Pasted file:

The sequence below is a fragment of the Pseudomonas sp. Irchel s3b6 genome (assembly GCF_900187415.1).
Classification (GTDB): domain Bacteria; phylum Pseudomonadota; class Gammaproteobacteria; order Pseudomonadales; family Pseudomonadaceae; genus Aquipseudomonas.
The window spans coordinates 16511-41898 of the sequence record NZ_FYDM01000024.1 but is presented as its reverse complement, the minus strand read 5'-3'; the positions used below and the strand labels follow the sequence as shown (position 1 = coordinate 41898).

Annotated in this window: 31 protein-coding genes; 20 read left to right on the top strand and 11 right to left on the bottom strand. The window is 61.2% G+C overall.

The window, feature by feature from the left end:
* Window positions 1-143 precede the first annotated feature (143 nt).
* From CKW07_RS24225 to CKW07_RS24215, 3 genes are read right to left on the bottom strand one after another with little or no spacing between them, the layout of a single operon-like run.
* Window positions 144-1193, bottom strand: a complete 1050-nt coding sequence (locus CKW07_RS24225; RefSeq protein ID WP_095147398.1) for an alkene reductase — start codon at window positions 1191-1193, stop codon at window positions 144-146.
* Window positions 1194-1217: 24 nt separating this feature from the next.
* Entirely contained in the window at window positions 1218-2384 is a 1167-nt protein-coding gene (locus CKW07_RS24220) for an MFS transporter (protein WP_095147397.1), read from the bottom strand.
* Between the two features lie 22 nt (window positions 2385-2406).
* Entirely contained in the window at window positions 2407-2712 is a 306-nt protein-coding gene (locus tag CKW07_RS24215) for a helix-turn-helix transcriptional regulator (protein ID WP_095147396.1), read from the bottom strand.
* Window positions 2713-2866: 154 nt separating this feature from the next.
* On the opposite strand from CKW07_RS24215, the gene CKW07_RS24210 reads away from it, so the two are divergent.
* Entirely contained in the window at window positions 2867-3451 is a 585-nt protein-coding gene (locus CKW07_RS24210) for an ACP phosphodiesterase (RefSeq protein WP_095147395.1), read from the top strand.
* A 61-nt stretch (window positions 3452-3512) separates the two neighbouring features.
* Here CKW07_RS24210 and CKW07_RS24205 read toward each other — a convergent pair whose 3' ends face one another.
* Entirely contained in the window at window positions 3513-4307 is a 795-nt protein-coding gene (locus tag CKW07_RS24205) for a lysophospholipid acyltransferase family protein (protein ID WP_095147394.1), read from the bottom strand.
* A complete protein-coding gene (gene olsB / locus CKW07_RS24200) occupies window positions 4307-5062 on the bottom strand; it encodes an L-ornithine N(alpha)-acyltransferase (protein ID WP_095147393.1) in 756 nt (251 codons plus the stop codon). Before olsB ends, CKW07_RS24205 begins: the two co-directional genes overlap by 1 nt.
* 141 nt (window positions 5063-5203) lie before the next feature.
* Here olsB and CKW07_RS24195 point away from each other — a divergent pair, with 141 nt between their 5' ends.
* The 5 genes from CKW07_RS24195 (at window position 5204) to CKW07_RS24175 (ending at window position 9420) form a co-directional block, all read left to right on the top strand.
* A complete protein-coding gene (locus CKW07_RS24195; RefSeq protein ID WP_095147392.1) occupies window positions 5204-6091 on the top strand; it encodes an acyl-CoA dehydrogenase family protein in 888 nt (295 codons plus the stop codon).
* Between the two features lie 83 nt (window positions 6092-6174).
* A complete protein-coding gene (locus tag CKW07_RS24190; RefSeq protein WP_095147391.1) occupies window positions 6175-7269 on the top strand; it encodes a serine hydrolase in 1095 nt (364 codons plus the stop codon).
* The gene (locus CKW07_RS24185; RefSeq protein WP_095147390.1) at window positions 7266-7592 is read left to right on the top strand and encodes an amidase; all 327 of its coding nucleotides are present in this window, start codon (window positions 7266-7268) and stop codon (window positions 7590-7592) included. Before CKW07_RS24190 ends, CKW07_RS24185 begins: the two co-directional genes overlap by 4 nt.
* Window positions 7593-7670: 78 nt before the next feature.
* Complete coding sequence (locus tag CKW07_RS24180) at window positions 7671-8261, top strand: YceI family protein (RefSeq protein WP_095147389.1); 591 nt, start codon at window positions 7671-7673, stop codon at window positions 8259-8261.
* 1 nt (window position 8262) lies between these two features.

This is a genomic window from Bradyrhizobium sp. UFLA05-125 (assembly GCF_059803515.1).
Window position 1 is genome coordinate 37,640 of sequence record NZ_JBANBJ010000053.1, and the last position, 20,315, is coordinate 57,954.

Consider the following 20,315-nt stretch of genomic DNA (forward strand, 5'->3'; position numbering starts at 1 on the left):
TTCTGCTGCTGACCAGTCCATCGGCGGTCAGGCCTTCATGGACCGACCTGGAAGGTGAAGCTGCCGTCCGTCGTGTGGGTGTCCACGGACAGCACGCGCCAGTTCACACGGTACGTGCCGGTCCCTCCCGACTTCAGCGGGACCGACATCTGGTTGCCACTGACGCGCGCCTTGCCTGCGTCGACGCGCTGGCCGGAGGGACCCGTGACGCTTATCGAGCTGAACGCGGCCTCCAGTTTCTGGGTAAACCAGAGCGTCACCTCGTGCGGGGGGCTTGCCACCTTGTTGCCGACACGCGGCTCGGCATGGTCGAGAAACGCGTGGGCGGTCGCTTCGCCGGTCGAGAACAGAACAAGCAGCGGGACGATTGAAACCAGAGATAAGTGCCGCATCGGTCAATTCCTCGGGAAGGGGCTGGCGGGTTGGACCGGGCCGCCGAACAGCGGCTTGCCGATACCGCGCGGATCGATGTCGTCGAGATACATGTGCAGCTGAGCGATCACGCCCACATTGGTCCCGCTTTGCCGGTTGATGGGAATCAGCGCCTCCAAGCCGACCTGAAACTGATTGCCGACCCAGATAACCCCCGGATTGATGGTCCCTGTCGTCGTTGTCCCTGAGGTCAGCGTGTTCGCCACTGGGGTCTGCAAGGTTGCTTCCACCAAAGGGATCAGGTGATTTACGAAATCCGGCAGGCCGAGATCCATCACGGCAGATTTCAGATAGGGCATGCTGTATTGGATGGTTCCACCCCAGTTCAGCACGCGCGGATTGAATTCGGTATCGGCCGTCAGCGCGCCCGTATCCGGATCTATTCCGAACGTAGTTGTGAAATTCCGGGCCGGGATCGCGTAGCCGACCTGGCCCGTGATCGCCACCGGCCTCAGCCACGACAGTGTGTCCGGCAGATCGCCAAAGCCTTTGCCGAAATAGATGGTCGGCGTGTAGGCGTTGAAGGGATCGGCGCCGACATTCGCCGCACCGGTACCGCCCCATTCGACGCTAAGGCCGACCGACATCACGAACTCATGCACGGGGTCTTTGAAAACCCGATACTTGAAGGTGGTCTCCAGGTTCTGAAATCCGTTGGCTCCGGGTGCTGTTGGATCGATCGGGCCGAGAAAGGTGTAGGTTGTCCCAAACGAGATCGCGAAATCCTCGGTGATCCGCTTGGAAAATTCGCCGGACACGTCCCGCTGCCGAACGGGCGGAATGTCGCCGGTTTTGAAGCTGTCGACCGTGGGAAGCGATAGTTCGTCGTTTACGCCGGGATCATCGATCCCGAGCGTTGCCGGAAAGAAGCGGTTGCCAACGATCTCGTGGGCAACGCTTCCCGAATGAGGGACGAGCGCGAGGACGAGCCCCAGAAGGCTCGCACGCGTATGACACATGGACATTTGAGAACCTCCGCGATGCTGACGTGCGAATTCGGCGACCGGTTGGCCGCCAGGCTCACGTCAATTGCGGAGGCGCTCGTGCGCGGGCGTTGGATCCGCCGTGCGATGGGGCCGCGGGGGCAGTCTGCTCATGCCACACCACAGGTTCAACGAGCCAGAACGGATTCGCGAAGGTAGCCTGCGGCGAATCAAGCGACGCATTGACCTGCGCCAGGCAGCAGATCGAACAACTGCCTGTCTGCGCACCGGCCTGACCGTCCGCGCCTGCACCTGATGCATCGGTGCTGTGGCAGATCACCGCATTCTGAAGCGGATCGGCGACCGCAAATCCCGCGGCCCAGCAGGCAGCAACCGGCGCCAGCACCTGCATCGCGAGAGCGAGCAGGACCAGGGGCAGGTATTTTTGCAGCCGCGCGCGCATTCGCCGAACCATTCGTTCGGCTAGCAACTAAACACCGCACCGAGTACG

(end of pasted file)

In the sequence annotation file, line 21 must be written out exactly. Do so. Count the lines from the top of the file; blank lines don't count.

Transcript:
* Here olsB and CKW07_RS24195 point away from each other — a divergent pair, with 141 nt between their 5' ends.